Film Noir: The American Genre

Of all the genres of film, Film Noir is the only one with truly American roots. Starting with films like Stranger on the Third Floor and The Maltese Falcon, audiences were introduced to a world straight off the pages of the pulp novels. Many of the stories came from crime and detective novels written by authors like Dashiell Hammett, James M. Cain, and Raymond Chandler. With the shadowy depiction of a pessimistic America, films took a new turn. Instead of a hero in a white hat, we began to see the cynical detectives like Philip Marlowe. Instead of a classic and innocent beauty, we were treated to the femme fatale, embodied by great actresses like Barbara Stanwyck. This era of film-making lasted only a short time, but produced a world of shadows, intrigue, murder, fedoras, and consequence.

RebeccaRebecca (1940)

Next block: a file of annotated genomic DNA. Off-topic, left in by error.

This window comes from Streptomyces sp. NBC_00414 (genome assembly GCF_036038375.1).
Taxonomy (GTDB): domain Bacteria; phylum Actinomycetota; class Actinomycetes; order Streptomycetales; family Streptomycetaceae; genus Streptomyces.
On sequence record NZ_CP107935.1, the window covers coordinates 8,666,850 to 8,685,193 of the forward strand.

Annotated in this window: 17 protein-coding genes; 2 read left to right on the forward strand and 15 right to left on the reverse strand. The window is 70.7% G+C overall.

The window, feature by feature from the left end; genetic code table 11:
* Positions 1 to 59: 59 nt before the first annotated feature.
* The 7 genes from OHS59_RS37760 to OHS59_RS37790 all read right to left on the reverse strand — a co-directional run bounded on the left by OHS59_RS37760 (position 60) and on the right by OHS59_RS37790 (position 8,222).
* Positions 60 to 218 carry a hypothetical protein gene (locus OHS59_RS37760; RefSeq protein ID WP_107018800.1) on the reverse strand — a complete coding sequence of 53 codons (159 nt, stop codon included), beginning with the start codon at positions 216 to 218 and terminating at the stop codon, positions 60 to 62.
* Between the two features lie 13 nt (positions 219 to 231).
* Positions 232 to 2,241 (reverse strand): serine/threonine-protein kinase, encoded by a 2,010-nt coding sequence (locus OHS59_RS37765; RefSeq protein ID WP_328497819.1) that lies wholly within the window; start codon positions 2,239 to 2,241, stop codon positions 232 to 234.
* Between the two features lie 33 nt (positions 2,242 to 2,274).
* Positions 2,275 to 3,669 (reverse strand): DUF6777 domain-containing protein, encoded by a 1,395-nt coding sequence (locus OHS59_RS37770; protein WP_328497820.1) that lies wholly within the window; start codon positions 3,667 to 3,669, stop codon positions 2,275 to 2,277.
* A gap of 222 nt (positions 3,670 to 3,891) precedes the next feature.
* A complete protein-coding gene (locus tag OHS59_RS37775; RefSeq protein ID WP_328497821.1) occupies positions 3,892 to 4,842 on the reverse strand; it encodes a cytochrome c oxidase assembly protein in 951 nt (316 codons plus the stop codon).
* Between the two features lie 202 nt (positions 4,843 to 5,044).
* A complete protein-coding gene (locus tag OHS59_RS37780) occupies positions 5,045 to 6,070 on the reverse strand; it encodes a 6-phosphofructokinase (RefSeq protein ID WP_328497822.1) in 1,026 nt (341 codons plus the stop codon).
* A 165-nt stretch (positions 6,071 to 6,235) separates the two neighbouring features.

The Maltese FalconThe Maltese Falcon (1941)

Dr. Broadway 1

Dr. Broadway (1942)

Gaslight (1944)

Ministry of FearMinistry of Fear (1944)

Double IndemnityDouble Indemnity (1944)

Mildred PierceMildred Pierce (1945)

The Big SleepThe Big Sleep (1946)

Brute Force 1

Brute Force (1947)

Deep Valley 1

Deep Valley (1947)

Key Largo (1948)

Call Northside 777 1Call Northside 777 (1948)

The Third Man 2The Third Man (1949)

Flaxy Martin 1

Flaxy Martin (1949)

Sunset BlvdSunset Blvd. (1950)

In a Lonely Place (1950)

Night and the City (1950)

The Asphalt Jungle (1950)

Suddenly 1Suddenly (1954)

Time Without Pity 8

Time Without Pity (1957)

Sweet Smell of Sucess (1957)

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